Improving the acoustics in a room in your home is a great idea to pursue. By soundproofing the walls and ceilings in your rooms, not only will you reduce acoustic noise and enjoy an enhanced level of peace and quiet, but you will also indirectly increase the value of your home.
This is why many people take advantage of remodeling or finishing their home with soundproofing insulation materials. Unfortunately, much of the information out there makes this process seem more difficult than it really is, so I want to show you the best way to soundproof a room on your own.
Which Rooms Should You Soundproof?
All rooms in your house can benefit from a soundproofing remodel. The most popular projects are as follows:
Remodeling and finishing a basement with soundproofing techniques will create a peaceful and quiet level in your house that can now be utilized as a private and income flowing rental suite, or a game and sports room that won’t distract the rest of the house with all the fun.
Laundry and Furnace Rooms
Soundproofing a room such as this can simply isolate the noise generating appliances from the common living areas. The annoying hum of the washer and dryer units will be a problem of your past.
Bedrooms and Bathrooms
Bedrooms and bathrooms are the obvious rooms of choice for soundproofing projects. You can convert your bathroom and bedroom into a romantic spa type suite where you can get as much continuous rest and relaxation as you need.
If you are a telecommuter and have the luxury of working from home, you know exactly how disruptive and distracting noise in the house can become when you’re trying to your job. Soundproofing your new home office can help transform it into an office of a professional where you can finally and truly focus on your job.
Turning a basement or extra bedroom into a home theater is extremely popular today. By soundproofing the walls and ceiling you are on the way to achieving theater quality acoustics while not keeping the rest of the up at night.
These instructions make the assumption that your room to be soundproofed is ready for finishing, and that you have purchased all materials including your chosen types of soundproofing insulation. That just means that the wall and ceilings are open (no drywall), electrically wired, and any plumbing is complete.
Tools you will need are a serrated knife (bread knives work well) for rockwool insulation, utility knife, electric drill, and a tape measure.
Soundproofing the Walls
Soundproofing insulation batts and panels are designed to press snuggly into standard wood stud wall cavities. Press the soundproofing tightly in between the studs, leaving no air gaps for sound to pass through.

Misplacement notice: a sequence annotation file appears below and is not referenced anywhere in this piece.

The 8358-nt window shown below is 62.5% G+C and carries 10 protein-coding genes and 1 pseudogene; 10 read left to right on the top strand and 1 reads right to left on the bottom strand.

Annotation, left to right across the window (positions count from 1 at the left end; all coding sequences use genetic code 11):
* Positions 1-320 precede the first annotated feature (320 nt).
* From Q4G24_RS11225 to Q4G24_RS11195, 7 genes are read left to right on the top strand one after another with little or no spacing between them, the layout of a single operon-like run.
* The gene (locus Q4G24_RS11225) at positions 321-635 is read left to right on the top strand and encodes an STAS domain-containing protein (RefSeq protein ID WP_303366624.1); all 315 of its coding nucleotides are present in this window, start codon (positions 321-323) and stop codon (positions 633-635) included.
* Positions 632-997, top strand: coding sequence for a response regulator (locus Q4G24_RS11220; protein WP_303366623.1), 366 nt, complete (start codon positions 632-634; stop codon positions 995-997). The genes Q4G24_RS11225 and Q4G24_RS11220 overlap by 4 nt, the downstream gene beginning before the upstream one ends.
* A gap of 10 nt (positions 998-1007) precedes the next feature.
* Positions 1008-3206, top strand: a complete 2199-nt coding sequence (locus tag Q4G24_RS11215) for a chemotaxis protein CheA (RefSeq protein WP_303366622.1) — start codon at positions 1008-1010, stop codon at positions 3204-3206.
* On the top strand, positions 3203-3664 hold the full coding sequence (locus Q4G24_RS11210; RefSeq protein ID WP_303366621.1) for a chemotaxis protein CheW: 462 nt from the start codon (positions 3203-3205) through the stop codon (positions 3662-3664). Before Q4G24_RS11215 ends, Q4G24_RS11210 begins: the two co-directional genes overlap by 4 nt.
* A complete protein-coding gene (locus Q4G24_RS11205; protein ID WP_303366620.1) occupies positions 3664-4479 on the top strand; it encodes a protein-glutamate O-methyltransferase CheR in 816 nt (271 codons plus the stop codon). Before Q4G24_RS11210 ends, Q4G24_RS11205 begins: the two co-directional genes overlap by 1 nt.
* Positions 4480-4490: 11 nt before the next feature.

You will inevitably encounter obstructions in the walls. This is easily solved with the bread or utility knife. Just carve out a v shaped notch for pipes and electrical wires. For electrical boxes, it can be take some practice to get the right measurements for a snug cutout.
This video by Roxul, the manufacturer of rockwool insulation shows these techniques for soundproofing your walls nicely.
Once all the studs are filled with insulation, you can finish them off with drywall. Use the thickest drywall you can afford. The extra thickness of soundproof drywall sheets adds mass, and mass helps to absorb sound waves.
If you want to go the extra mile, and can afford the added cost, you can add resilient channels in between the drywall and the insulated stud wall.
Soundproofing the Ceilings
The best way to soundproof a room ceiling is very similar to the walls. The only difference is the added vibrational noise that occurs from people and things moving over the floor in the room above. The use of resilient channels will help reduce the vibrational noise, and the soundproofing insulation takes care of the airborne sound from voices, music, and other objects.
The first step is to thoroughly check the floor for holes and cutouts for electrical wires, boxes, and plumbing leading to the floor above. Remember that these air gaps can compromise the performance of your soundproofing installation. At each hole, fill and seal the gaps and holes with an acoustic sealant.
The next step is to install the soundproofing batts in between the floor joists, just as we did in the walls previously. Floor joists are wider than wall studs, but it is OK to use just one layer of soundproofing insulation. If you use one layer, don’t push it up to the floor. Keep the insulation snug between the beams, and level with the bottom of the joist boards.
Once all the insulation is up, the resilient channels can be mounted to the joists. Start he first channel butted up against one wall, and run them perpendicular to the joists. Space each row of channels at 16” center to center spacing. You can use regular drywall screws for this.
The final step is to attach the drywall directly to the resilient channels. Do not mount the drywall to the joists, that defeats the purpose of the channels. Use fine threaded drywall screws, as they will best grip the sheet metal channels. Here is another video demonstration of soundproofing a room from our friends at Roxul.
Extra Soundproofing Steps
Now that you’ve learned the best way to soundproof a room from it’s core, there are some additional steps you can take to further enhance the acoustics in your room.
Window Treatments – Consider purchasing some plush acoustic curtains to treat your windows. The heavyweight fabric can help dampen interior noise, as well noise coming in from the outside.
Floor Treatments – Some high quality rugs or soundproof underlay material can really put a damper on noise related to a tile or hardwood floored room. The rugs help dampen the echo and reverberation, and this work especially well in home theater rooms.